vol. 60, no. 3 (January), 1994, pp. 771-73           


The Experience of Free Banking 
edited by Kevin Dowd 
London: Routledge, 1992, pp. xi, 275 

Eight economists exploring on both sides of the Atlantic and both north and south of the equator have unearthed more episodes of free banking and near-free banking than even specialists in the field would have thought existed. Nine of the book's eleven chapters are organized on a chapter-per-country basis and are arranged in alphabetical order by country. Editor/contributor Kevin Dowd deals in separate chapters with free banking in Australia and in the United States. In between these two countries, alphabetically speaking, are free-banking episodes in Canada (Kurt Schuler), Colombia (Adolfo Meisel), Foochow, China (George A. Selgin), France (Philippe Nataf), Ireland (Howard Bodenhorn), Scotland (Lawrence H. White), and Switzerland (Ernst Juerg Weber). Except for White's path-breaking treatment of free-banking in Scotland before 1844, reprinted from White [2], the contributions to this volume are original. 
        A short introductory chapter by Dowd is followed by a 40-page overview chapter, in which Schuler identifies the evolutionary origins of free banking and shows that competition among banks involved a good deal of cooperation in the form of clearing arrangements. He compares the performance of free banking with that of central banking and employs the case-study method to deal with three causes for the demise of free banking: theoretical debate underlay the demise of free banking in Britain; considerations of seigniorage (i.e. monopoly rent-seeking by government) accounted for the end of free banking in China, France, and Sweden; and efforts to deal with economic crises put an end to free banking in the British Colonies, France, Germany, and the United States. Schuler's overview ends with a tabular presentation that spans six pages. For each of some sixty different episodes, the table indicates the years that free banking prevailed as well as the year that central banking began, lists the particular restrictions that applied during the episode, suggests the reason for free banking's demise, and cites source material. The information density in these half dozen pages is remarkably high.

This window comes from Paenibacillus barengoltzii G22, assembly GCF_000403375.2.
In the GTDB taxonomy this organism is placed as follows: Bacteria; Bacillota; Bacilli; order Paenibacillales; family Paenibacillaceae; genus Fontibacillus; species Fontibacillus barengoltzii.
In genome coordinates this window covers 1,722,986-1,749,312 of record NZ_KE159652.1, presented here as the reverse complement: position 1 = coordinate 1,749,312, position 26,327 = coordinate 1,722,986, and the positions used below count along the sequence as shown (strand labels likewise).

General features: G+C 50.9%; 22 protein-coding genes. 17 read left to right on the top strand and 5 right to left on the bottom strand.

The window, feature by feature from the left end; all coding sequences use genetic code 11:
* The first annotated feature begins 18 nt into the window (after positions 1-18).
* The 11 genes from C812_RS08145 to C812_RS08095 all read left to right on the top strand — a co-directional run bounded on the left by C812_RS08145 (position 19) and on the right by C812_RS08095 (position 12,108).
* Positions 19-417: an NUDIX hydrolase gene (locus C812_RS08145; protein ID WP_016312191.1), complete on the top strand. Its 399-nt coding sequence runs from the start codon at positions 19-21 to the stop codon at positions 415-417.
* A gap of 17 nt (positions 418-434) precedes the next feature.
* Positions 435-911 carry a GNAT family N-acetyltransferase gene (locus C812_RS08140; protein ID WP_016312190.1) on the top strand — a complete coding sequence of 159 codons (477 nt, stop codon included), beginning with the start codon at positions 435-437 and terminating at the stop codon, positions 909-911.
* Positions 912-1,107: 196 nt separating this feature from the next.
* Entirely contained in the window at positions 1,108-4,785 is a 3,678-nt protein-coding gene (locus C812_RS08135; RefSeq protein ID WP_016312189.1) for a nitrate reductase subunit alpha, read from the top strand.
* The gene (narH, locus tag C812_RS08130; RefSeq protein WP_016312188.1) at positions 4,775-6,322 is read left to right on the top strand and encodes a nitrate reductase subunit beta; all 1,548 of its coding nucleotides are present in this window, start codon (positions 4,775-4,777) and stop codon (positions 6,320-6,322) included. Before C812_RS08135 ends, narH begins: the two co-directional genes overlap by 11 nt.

As its title indicates, this book is about the experience with—as opposed to the theory of—free banking. But the opening chapters provide enough in the way of carefully thought out definitions and hints about the corresponding theory to make the accounts of the actual episodes of free banking generally understandable. The contributors do not use the term free banking as some theoretical ideal—analogous, say, to perfect competition as applied to the nonbanking sectors of the economy. Rather than allow free banking to be defined out of existence or to refer to minor aberrations in banking history, they simply recognize that there have been banking experiences involving some degree of freedom—in some countries more so than in others and at some times more so than at others. Those experiences that allow for at least some meaningful contrast to central banking or monopoly note issue qualify as episodes of free banking.